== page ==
During the next decade, as populists put constraints on big money, Hamilton fell into disrepute. In 1925, Franklin Delano Roosevelt, then just a lawyer, recognized Hamilton as an authoritarian, saying that he had in his mind after reading a popular new book on Hamilton and Jefferson “a picture of escape after escape which this nation passed through in those first ten years; a picture of what might have been if the Republic had been finally organized as Alexander Hamilton sought.” By 1947, a post-war congressional report titled “Fascism in Action” listed Hamilton as one intellectual inspiration for the Nazi regime.

Hamilton’s name practically became an epithet among Democrats of the New Deal era, which makes it all the more surprising that he is the darling of the modern party.

Within this context, it’s useful to recognize that Hamilton the play is not the real story of Alexander Hamilton; rather, as historian Nancy Isenberg has noted, it’s a revealing parable about the politics of the finance-friendly Obama era. The play is based on Ron Chernow’s eight-hundred-page 2004 biography of Hamilton. Chernow argues that “Hamilton was an abolitionist who opposed states’ rights, favored an activist central government, a very liberal interpretation of the Constitution and executive rather than legislative powers.” Hamilton, he notes, “sounds . . . like a modern Democrat.” The abolition arguments are laughably false; Hamilton married into a slaveholding family and traded slaves himself. But they are only part of a much broader obfuscation of Hamilton’s politics.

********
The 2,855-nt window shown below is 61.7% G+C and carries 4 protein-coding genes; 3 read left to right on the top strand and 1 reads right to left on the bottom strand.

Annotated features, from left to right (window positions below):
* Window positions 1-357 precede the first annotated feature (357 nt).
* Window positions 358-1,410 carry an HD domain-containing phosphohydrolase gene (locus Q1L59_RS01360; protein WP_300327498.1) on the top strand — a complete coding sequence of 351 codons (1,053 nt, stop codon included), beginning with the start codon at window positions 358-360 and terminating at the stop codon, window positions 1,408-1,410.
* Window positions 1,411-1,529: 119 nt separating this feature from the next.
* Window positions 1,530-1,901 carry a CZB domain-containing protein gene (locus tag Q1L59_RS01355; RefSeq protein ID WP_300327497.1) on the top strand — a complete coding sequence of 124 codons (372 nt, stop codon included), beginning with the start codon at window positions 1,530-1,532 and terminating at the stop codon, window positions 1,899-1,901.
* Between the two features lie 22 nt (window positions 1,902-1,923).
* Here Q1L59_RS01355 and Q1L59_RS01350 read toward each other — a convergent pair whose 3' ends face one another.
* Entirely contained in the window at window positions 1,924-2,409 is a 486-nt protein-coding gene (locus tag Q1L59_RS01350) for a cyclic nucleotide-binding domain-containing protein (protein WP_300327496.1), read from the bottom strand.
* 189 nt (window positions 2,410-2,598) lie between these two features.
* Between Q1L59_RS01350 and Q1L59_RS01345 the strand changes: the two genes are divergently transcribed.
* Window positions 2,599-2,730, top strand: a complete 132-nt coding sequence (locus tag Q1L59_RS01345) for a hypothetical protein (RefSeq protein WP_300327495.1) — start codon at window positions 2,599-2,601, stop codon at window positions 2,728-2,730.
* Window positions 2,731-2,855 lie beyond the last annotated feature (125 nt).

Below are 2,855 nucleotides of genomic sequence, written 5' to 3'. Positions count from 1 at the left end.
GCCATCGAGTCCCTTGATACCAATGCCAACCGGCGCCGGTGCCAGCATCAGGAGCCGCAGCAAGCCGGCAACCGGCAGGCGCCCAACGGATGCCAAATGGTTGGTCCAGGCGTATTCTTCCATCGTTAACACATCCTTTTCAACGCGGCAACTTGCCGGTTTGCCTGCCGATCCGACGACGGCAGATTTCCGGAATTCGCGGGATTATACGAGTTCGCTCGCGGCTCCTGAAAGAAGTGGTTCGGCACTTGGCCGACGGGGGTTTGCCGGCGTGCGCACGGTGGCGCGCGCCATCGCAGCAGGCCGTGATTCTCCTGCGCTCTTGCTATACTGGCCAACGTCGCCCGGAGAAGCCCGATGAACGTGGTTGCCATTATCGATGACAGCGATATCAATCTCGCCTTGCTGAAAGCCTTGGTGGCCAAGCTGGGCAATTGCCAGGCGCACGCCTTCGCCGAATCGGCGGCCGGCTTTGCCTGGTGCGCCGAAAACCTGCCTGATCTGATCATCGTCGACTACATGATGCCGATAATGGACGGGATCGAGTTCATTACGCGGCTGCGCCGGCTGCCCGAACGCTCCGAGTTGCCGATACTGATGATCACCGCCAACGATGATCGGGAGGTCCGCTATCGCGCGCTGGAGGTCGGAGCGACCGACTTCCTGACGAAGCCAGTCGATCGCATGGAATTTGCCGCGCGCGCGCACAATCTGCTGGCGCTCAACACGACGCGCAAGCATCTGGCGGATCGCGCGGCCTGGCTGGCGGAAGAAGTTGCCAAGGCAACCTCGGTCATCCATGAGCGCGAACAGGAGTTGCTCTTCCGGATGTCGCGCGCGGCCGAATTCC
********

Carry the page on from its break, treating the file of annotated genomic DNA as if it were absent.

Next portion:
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We should be grateful for Hamilton’s failures. Had he succeeded, we would probably be living in a military dictatorship.

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The Obama era looks like an echo of the Federalist power grabs of the 1780s and 1790s, both in its enrichment and glorification of financial elites and its open disdain for anything resembling true economic democracy. The Obama political elite, in other words, celebrates Hamilton not in spite of Hamilton’s anti-democratic tendencies, but because of them.

Set in contrast to the actual life and career of its subject, the play Hamilton is a feat of political alchemy - as is the stunningly successful marketing campaign surrounding it. But our generation’s version of Hamilton adulation isn’t all that different from the version that took hold in the 1920s: it’s designed to subvert democracy by helping the professional class to associate the rise of finance with the greatness of America, instead of seeing in that financial infrastructure the seeds of a dangerous authoritarian tradition.

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ogretown's picture

The Rats are doing what the Rats do best - looking backward for direction.  In the meantime, Trump - morphing into a Zeus-like entity continues to make America great again while at the same time shooting e-lightening bolts at the ever-desperate Liberal Construct. 

Four chan's picture

"The Hamilton Hustle - Why Have Liberals Embraced America's Most Reactionary Founder?"

BECAUSE RETARDED

WTFRLY's picture

Because just like new Brooklyn and every other gentrified district, they are stupid and don't know history, just "brand names"

chubbar's picture